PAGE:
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Large Differences in Small RNA Composition Between Human Biofluids

47 Pages Posted: 6 Apr 2018 Sneak Peek Status: Published

See all articles by Paula M. Godoy

Paula M. Godoy

University of California, San Francisco (UCSF) - Lung Biology Center

Nirav R. Bhakta

University of California, San Francisco (UCSF) - Division of Pulmonary, Critical Care, Allergy and Sleep Medicine

Andrea J. Barczak

University of California, San Francisco (UCSF) - Lung Biology Center

Hakan Cakmak

University of California, San Francisco (UCSF) - Department of Obstetrics, Gynecology and Reproductive Sciences

Susan Fisher

University of California, San Francisco (UCSF) - Department of Obstetrics, Gynecology and Reproductive Sciences

Tippi C. Mackenzie

University of California, San Francisco (UCSF) - Department of Orthopaedic Surgery

Tushar Patel

Mayo Clinic - Florida - Transplant Center

Richard W. Price

University of California, San Francisco (UCSF) - Department of Neurology

JamesF. Smith

University of California, San Francisco (UCSF) - Department of Urology

Prescott G. Woodruff

Genentech, Inc. - San Francisco - Antibody Engineering; University of California, San Francisco (UCSF) - Division of Pulmonary, Critical Care, Allergy and Sleep Medicine

David J. Erle

University of California, San Francisco (UCSF) - Lung Biology Center

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Abstract

Extracellular miRNAs and other small RNAs are implicated in cellular communication and may be useful as disease biomarkers. We systematically compared small RNAs in 12 human biofluid types using RNA-seq. miRNAs and tRNA-derived RN As (tDRs) accounted for the majority of mapped reads in all biofluids, but the ratio of miRNA to tDR reads varied from 72 in plasma to 0.004 in bile. miRNA levels were highly correlated across all biofluids but levels of some miRNAs differed markedly between biofluids. tDR populations differed extensively between biofluids. YRNA fragments were seen in all biofluids and accounted for >10% of reads in blood plasma, serum, and CSF. Reads mapping exclusively to piRNAs were very rare except in seminal plasma. These results demonstrate extensive differences in small RNAs between human biofluids and provide a useful resource for investigating extracellular RNA biology and developing biomarkers.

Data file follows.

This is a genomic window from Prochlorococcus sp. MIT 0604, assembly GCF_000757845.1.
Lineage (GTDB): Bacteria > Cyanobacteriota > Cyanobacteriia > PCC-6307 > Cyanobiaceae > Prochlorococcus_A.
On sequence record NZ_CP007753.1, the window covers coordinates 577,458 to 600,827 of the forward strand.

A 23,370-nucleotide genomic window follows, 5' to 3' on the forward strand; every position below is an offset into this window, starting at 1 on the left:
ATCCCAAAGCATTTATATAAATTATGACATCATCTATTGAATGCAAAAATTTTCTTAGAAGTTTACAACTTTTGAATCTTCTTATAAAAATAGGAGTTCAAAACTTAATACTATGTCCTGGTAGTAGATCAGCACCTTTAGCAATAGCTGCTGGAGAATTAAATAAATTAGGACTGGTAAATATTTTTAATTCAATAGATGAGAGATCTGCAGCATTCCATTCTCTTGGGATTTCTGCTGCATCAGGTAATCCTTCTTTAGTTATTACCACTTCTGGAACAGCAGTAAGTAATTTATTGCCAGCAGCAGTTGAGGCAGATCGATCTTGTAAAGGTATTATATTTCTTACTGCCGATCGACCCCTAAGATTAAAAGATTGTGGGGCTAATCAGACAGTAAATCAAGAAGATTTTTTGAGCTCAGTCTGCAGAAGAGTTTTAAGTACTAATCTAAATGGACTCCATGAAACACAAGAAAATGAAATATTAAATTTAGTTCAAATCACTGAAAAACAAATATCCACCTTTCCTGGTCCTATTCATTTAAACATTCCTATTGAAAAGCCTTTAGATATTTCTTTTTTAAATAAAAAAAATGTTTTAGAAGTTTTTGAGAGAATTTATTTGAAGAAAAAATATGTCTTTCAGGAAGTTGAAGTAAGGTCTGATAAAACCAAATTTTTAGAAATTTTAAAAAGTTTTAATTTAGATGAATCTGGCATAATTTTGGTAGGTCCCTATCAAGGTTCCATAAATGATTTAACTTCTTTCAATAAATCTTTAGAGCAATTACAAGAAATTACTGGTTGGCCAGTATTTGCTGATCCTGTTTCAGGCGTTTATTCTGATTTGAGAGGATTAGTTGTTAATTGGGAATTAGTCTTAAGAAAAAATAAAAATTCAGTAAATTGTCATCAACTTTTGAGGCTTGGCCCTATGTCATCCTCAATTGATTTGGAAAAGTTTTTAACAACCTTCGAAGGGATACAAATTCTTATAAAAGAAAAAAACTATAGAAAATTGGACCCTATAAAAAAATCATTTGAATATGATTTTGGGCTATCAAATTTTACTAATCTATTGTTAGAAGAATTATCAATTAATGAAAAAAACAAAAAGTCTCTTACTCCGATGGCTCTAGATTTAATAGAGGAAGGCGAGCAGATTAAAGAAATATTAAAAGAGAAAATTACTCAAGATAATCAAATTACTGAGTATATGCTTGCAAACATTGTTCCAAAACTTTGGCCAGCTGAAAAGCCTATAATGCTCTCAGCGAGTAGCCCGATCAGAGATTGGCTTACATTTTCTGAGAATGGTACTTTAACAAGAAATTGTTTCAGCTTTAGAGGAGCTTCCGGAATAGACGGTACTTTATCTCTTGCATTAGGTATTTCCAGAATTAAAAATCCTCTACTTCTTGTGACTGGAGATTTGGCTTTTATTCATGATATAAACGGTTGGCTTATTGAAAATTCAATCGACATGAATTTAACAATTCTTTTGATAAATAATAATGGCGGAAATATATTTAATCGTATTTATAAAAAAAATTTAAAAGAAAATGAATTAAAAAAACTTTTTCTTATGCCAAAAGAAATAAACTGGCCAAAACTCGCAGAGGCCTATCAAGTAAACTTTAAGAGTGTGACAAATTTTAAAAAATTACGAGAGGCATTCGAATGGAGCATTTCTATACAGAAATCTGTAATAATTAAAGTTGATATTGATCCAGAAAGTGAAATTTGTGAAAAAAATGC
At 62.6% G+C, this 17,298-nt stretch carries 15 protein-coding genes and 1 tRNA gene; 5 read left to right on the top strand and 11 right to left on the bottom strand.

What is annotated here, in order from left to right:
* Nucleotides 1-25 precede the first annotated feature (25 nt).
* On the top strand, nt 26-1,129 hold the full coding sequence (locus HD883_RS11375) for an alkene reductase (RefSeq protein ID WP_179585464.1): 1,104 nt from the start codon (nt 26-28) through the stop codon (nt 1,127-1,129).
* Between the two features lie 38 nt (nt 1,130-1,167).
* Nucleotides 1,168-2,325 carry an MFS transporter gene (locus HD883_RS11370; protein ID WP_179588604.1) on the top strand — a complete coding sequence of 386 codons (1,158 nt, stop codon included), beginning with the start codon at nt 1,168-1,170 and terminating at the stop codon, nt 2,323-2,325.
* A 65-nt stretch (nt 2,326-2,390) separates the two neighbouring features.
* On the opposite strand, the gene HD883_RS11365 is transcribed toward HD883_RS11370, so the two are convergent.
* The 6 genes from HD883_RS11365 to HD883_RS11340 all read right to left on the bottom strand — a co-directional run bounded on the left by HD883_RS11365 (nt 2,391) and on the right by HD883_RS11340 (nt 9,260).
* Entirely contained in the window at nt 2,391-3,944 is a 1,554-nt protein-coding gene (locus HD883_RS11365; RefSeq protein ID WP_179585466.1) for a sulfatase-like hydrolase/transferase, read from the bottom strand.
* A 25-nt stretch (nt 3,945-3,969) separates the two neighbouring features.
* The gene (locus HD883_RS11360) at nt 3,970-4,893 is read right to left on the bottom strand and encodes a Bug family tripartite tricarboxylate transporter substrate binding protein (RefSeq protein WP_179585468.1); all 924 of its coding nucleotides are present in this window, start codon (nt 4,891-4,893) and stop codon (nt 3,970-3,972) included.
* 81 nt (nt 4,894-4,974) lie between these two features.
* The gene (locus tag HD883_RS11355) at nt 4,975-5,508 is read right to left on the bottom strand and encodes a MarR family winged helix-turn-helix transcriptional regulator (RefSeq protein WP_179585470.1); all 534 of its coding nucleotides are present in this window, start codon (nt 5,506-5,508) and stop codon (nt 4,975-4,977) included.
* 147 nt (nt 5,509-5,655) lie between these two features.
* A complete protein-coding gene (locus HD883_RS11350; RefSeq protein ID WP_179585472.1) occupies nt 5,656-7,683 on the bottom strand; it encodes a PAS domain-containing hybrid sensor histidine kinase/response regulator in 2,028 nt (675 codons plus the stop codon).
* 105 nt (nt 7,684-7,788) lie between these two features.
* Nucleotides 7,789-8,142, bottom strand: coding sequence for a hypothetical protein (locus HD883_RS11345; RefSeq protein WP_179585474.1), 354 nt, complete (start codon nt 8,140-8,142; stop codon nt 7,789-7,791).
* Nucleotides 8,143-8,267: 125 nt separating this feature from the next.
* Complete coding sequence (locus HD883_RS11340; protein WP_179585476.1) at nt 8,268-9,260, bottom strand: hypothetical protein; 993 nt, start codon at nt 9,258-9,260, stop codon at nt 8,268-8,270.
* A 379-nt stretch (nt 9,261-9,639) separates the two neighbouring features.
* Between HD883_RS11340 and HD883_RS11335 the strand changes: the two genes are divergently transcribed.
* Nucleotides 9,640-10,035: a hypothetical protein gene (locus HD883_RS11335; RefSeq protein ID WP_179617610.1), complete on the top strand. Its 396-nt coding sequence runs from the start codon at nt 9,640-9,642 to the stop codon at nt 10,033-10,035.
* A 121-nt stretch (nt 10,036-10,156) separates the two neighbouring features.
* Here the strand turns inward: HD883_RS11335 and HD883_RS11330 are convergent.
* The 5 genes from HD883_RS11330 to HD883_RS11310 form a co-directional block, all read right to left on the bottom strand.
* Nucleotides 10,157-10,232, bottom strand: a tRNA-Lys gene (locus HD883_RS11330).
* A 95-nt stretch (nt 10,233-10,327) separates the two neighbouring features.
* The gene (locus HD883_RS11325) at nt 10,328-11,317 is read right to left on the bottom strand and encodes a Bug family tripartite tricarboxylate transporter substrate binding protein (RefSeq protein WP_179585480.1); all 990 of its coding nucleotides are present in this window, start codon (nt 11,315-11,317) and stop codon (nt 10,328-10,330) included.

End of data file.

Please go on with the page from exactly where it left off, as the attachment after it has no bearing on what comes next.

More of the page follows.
Suggested Citation

Godoy, Paula M. and Bhakta, Nirav R. and Barczak, Andrea J. and Cakmak, Hakan and Fisher, Susan and Mackenzie, Tippi C. and Patel, Tushar and Price, Richard W. and Smith, JamesF and Woodruff, Prescott G. and Erle, David J., Large Differences in Small RNA Composition Between Human Biofluids (2018). Available at SSRN: https://ssrn.com/abstract=3155656 or http://dx.doi.org/10.2139/ssrn.3155656
This is a paper under consideration at Cell Press and has not been peer-reviewed.

Paula M. Godoy

University of California, San Francisco (UCSF) - Lung Biology Center

San Francisco, CA 94143-2922
United States

Nirav R. Bhakta

University of California, San Francisco (UCSF) - Division of Pulmonary, Critical Care, Allergy and Sleep Medicine

San Francisco General Hospital
Box 2911
San Francisco, CA
United States

Andrea J. Barczak

University of California, San Francisco (UCSF) - Lung Biology Center

San Francisco, CA 94143-2922
United States

Hakan Cakmak

University of California, San Francisco (UCSF) - Department of Obstetrics, Gynecology and Reproductive Sciences

San Francisco, CA 94143
United States

Susan Fisher

University of California, San Francisco (UCSF) - Department of Obstetrics, Gynecology and Reproductive Sciences

San Francisco, CA 94143
United States

Tippi C. Mackenzie

University of California, San Francisco (UCSF) - Department of Orthopaedic Surgery

San Francisco, CA 94143
United States

Tushar Patel

Mayo Clinic - Florida - Transplant Center ( email )

Jacksonville, FL 32224
United States

Richard W. Price

University of California, San Francisco (UCSF) - Department of Neurology

San Francisco, CA 94143
United States

JamesF Smith

University of California, San Francisco (UCSF) - Department of Urology

San Francisco, CA 94143
United States

Prescott G. Woodruff

Genentech, Inc. - San Francisco - Antibody Engineering

1 DNA Way
San Francisco, CA
United States

University of California, San Francisco (UCSF) - Division of Pulmonary, Critical Care, Allergy and Sleep Medicine

San Francisco General Hospital
Box 2911
San Francisco, CA
United States

David J. Erle (Contact Author)

University of California, San Francisco (UCSF) - Lung Biology Center ( email )

San Francisco, CA 94143-2922
United States

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